Professor Wilson agreed, saying that even though individual researchers at SLU would know if their work was independent, they could not effectively and credibly demonstrate to others that this was true.  

Another issue brought forth in the memo was that the Director would hold the title of “Professor of Economics” and be hired by the donor themselves. Rapach and Wilson state that this would grossly violate the faculty manual set forth by SLU.

“The work that I currently do, leads me to be named as a faculty member,” said Wilson, “So they titled this person originally ‘Professor of Economics,’ suggesting that they expected them to be doing work that a faculty member would do. But that would violate the faculty manual, because then the hiring would have to be done by a committee.”

This is not the first time a major US university has entered into an agreement where financial benefactors had influence in the affairs of the university.

Just this year, George Mason University in Washington D.C. was sued by a group of its own students, and it was revealed that the University had entered into an agreement with a benefactor where the donors controlled seats on a committee that chose candidates for a faculty position. Another GM donor was also involved with this type of donation deal, and members of the organization were involved in hiring and admission suggestions, among other things.

These revelations at George Mason, and the outrage from students and the academic community that followed them, make SLU’s most recent agreement all the more surprising, says Rapach and Wilson.

In response to the memo, the SLU administration has made a few changes to their original plan. The director of the Sinquefield Center will no longer have the title “Professor of Economics,” after the administration recognized that it violated the faculty manual. In the most recent memo by Rapach and Wilson, it is stated that the administration “proposed reclassifying the director and any hires made by the director as staff, and that the administration will not extend the rights, powers, privileges, and responsibilities of faculty.”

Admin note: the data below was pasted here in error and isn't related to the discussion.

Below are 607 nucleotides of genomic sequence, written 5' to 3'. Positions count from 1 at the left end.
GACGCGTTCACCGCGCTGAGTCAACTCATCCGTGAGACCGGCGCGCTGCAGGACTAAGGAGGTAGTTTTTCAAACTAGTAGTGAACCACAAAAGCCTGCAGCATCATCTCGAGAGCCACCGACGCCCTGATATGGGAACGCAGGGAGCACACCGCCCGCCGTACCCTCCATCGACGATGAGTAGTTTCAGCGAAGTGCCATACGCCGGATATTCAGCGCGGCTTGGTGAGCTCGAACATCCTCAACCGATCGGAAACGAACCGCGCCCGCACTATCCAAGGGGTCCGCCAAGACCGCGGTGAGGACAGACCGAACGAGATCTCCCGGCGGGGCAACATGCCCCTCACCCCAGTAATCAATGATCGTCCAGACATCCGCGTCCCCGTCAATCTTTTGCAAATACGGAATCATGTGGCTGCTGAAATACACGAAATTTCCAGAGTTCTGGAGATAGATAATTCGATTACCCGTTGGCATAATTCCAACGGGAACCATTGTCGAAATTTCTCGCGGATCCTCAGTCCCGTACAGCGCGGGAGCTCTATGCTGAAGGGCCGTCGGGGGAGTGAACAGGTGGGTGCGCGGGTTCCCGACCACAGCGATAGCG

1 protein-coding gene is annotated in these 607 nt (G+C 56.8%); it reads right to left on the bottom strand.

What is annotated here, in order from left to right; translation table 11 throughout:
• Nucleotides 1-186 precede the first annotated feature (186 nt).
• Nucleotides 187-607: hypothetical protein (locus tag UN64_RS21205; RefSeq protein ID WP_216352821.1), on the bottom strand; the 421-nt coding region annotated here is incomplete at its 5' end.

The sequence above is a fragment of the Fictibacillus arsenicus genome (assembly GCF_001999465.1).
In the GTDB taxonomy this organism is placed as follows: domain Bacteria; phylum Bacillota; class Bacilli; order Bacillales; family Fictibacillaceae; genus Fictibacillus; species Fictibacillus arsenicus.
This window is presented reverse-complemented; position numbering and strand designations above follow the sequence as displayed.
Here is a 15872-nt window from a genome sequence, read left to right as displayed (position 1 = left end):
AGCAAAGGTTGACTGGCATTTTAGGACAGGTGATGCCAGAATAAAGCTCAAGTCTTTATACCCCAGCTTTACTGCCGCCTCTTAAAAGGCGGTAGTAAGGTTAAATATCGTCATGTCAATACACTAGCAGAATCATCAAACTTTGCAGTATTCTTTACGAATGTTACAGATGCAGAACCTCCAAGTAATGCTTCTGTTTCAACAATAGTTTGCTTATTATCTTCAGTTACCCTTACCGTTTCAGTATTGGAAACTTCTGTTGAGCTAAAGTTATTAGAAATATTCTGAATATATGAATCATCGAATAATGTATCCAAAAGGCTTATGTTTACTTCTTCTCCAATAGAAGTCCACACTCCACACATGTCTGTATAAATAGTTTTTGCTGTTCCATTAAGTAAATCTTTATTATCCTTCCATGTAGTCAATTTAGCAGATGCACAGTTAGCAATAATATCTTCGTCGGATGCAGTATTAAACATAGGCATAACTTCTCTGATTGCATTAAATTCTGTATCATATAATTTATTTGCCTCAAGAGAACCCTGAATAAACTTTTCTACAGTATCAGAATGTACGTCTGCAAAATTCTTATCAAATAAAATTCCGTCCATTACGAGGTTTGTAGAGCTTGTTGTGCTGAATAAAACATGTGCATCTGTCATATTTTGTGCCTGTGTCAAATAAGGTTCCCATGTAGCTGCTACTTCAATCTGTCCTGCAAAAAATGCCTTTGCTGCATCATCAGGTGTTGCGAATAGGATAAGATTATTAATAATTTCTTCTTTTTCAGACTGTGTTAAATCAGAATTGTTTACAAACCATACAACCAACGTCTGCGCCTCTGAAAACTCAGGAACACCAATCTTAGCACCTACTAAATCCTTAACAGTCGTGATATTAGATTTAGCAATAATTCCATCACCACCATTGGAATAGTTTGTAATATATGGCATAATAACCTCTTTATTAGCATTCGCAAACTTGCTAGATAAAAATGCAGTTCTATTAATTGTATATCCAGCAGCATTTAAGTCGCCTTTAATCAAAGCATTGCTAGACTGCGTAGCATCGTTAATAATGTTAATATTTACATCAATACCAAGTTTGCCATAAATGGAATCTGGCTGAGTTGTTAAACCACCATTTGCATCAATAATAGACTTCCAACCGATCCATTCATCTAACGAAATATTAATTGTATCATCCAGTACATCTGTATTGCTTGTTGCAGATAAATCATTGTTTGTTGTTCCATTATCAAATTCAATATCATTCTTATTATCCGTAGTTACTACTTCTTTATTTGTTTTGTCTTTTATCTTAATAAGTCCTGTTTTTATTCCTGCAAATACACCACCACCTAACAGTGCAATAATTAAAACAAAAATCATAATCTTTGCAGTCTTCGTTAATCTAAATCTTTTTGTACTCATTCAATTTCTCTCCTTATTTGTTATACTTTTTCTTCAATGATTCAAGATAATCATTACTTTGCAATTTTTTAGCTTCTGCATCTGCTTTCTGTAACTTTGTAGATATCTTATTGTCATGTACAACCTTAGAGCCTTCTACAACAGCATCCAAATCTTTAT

“The question is how and why did this happen in the first place,” said Wilson, “Something is wrong with the way we are proceeding if it got to this point and the only thing that stopped it was Dave and I writing a memo. The solving the letter of the faculty manual does not solve the moral concern of maintaining without question the integrity of the institution.”

“I’m worried about my colleagues and students. Being here is such a great privilege, to do research, teach students, just being a part of the SLU community.” Said Rapach.

Wilson stressed that these same concerns would apply to any gift or donation to SLU.

“These kinds of gifts are extraordinary things, and it’s wonderful that the Sinquefields have done this, which is why it is all the more important that it be done right,” said Wilson, “There has to be a way we can celebrate and honor these benefactors like Dr. Jeanne and Rex Sinquefield and at the same time preserve our integrity.”

Manion declined to comment on the memos but assured that she feels the agreements she helped foster with the Sinquefields will be extremely beneficial for SLU.

“I would never enter into a relationship that had any kind of unethical, immoral, or illegal implications for the University,” said Manion.

For students who would like to read the memos, they are available online at And the press release on the Sinquefield gift is online at